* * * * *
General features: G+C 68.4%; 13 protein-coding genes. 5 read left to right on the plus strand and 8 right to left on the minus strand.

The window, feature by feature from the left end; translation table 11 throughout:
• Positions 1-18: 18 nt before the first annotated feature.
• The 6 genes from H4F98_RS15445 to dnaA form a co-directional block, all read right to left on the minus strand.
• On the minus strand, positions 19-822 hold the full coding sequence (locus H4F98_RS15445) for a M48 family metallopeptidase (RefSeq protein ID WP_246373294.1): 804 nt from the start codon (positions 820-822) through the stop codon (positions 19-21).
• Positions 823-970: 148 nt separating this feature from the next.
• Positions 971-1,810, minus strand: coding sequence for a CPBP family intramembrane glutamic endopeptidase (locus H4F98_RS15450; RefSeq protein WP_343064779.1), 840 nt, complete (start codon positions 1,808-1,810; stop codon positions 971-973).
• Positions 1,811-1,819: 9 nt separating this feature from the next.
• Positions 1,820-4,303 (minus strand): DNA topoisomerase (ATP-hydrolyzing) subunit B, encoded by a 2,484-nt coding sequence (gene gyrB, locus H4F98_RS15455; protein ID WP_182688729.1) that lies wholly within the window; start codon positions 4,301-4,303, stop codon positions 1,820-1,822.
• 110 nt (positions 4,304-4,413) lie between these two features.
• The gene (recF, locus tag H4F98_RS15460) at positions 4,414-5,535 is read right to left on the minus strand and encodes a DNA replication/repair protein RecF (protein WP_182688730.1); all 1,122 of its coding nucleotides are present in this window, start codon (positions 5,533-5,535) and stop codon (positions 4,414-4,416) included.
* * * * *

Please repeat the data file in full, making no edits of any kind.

General features: G+C 68.4%; 13 protein-coding genes. 5 read left to right on the plus strand and 8 right to left on the minus strand.

The window, feature by feature from the left end; translation table 11 throughout:
• Positions 1-18: 18 nt before the first annotated feature.
• The 6 genes from H4F98_RS15445 to dnaA form a co-directional block, all read right to left on the minus strand.
• On the minus strand, positions 19-822 hold the full coding sequence (locus H4F98_RS15445) for a M48 family metallopeptidase (RefSeq protein ID WP_246373294.1): 804 nt from the start codon (positions 820-822) through the stop codon (positions 19-21).
• Positions 823-970: 148 nt separating this feature from the next.
• Positions 971-1,810, minus strand: coding sequence for a CPBP family intramembrane glutamic endopeptidase (locus H4F98_RS15450; RefSeq protein WP_343064779.1), 840 nt, complete (start codon positions 1,808-1,810; stop codon positions 971-973).
• Positions 1,811-1,819: 9 nt separating this feature from the next.
• Positions 1,820-4,303 (minus strand): DNA topoisomerase (ATP-hydrolyzing) subunit B, encoded by a 2,484-nt coding sequence (gene gyrB, locus H4F98_RS15455; protein ID WP_182688729.1) that lies wholly within the window; start codon positions 4,301-4,303, stop codon positions 1,820-1,822.
• 110 nt (positions 4,304-4,413) lie between these two features.
• The gene (recF, locus tag H4F98_RS15460) at positions 4,414-5,535 is read right to left on the minus strand and encodes a DNA replication/repair protein RecF (protein WP_182688730.1); all 1,122 of its coding nucleotides are present in this window, start codon (positions 5,533-5,535) and stop codon (positions 4,414-4,416) included.